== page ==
An unsuccessful end at that.
Earlier this season I pulled an old crossbow out of storage and got it up to speed, so to speak. The impetus was an invitation to hunt a Stonewall County ranch, but only with something using a string and arrows. I didn’t want to go the traditional or vertical bow route, so I got out an old Horton crossbow that has been sitting around for years.
OK, I get it. There is a difference between a crossbow and vertical bow to the purist, but honestly I don’t care. It was fun dialing it in, and with only weeks to get ready I didn’t have the time to ready a traditional bow or the money to spend on one.
So I took a shortcut.
The lessons came quickly. Although a crossbow is easier to master, it really doesn’t come cheaper. I think I had about $16 invested in each bolt (the crossbow term for an arrow) and broad head. That is a about a $7 discount over the typical arrow and point price, but a might higher than the $2 or $3 cost of a rifle shell.
Then there are all the extras like a case, tools, target, string, scope and even a tripod. I am pretty sure the re-investment came to about as much or more as the original cost of the bow.
And in the end I shot a practice target, multiple time, and into the Hill Country rocks twice. A friend said I was mastering the art of Air Archery.
Part of the problem was that when opportunity arrived, the preparation wasn’t there. In other words, when I had my best chance at getting a shot at a deer, I really wasn’t ready. It was the first hunt and to be honest the bow wasn’t exactly a fined tuned machine. Nor was I.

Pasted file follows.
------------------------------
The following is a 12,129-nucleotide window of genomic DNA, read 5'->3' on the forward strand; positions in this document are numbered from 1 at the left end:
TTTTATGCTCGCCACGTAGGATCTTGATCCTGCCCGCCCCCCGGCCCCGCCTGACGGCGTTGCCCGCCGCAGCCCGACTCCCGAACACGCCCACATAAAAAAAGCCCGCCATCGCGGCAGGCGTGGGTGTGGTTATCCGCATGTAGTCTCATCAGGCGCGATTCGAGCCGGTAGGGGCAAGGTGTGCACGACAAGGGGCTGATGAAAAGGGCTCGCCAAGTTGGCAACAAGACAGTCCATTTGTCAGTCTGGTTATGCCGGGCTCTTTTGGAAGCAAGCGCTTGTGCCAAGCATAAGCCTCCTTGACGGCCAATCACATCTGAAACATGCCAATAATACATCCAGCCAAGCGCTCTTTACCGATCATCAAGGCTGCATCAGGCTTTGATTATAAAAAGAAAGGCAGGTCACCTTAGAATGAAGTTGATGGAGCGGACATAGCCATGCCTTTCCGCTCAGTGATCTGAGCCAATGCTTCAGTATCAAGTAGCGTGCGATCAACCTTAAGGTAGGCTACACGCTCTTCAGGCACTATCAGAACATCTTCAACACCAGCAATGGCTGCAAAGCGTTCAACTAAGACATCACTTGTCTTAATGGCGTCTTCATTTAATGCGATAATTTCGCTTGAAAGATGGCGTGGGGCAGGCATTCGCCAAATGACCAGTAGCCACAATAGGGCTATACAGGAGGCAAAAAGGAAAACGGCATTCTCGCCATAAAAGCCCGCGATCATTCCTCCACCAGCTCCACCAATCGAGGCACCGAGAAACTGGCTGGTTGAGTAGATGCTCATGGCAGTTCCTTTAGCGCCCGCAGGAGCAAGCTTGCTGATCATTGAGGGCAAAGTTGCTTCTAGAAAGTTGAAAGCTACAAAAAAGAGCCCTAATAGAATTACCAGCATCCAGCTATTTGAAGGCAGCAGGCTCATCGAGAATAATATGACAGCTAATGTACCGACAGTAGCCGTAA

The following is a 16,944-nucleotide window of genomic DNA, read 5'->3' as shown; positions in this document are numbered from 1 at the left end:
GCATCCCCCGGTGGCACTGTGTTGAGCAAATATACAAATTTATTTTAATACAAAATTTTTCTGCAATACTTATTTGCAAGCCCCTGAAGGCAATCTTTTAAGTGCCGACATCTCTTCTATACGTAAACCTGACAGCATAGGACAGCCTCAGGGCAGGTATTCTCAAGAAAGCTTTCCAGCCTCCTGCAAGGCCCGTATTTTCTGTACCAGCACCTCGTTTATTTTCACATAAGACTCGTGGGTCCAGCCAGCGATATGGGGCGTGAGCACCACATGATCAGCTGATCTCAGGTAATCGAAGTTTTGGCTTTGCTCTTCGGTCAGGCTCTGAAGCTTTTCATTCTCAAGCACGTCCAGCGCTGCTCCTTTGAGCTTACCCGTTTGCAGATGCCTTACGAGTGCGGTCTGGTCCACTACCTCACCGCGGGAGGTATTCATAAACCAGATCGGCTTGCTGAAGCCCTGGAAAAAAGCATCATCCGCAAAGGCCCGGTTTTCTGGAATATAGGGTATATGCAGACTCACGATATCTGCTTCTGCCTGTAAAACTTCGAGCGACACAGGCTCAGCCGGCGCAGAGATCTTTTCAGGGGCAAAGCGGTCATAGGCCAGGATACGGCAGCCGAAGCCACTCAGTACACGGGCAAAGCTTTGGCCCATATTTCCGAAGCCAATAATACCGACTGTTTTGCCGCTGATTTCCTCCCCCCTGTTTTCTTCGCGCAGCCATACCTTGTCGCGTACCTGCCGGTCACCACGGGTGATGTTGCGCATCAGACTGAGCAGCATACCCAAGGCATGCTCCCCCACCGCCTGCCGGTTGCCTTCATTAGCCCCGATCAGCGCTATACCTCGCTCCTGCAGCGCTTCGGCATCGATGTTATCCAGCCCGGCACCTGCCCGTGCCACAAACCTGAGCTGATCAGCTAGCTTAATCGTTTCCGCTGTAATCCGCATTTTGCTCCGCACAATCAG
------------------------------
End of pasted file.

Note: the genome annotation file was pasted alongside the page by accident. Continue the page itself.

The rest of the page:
On the second go-round the preparation was what it needed to be, but the opportunity never occurred. They call that hunting.
It was a good hunting story, even without a happy ending.
I have grown as a crossbow hunter during my freshman year of archery (we can call crossbows archery equipment can’t we?) hunting. I have learned that even though my bow is turned sideways from a real bow, I am impacted by the same restrictions, the most important of which is distance. Easier to shoot, but incapable of shooting effectively at distances any greater than a compound bow, crossbow hunters are also prone to seeing a lot more game than they realistically are able to shoot.
I also learned that crossbow hunting is not a silent sport. Not as loud as a rifle, crossbows still make a pretty good twang when the trigger goes off. And even with an arrow traveling 300-feet or so per second, that sound at the slightest difference gives the four-legged target time to move.
After telling a friend of my exploits, he told me he once guided a hunter who took a blackbuck, but by the time the arrow hit the target 22 yards away it had turned 180 degrees and he shot it in the opposite shoulder than he had originally aimed.
I often accuse bow hunters of not shooting more because they are too cheap to pay the processing fee, but the truth is it is hard to sling an arrow.
I have also learned there is something to be said for sitting unable to move in a tree stand a short 45 feet away from a white-tailed deer or any other game animal. Sitting so close you can hear them crunching corn, but knowing you aren’t going to take a shot allows you to watch the interaction of the animals you wouldn’t normally get.
More importantly I found I was much more relaxed than when hunting with a gun, possibly because the expectations aren’t as great.
So it is not bowhunting to most. It works for me. I shall return.
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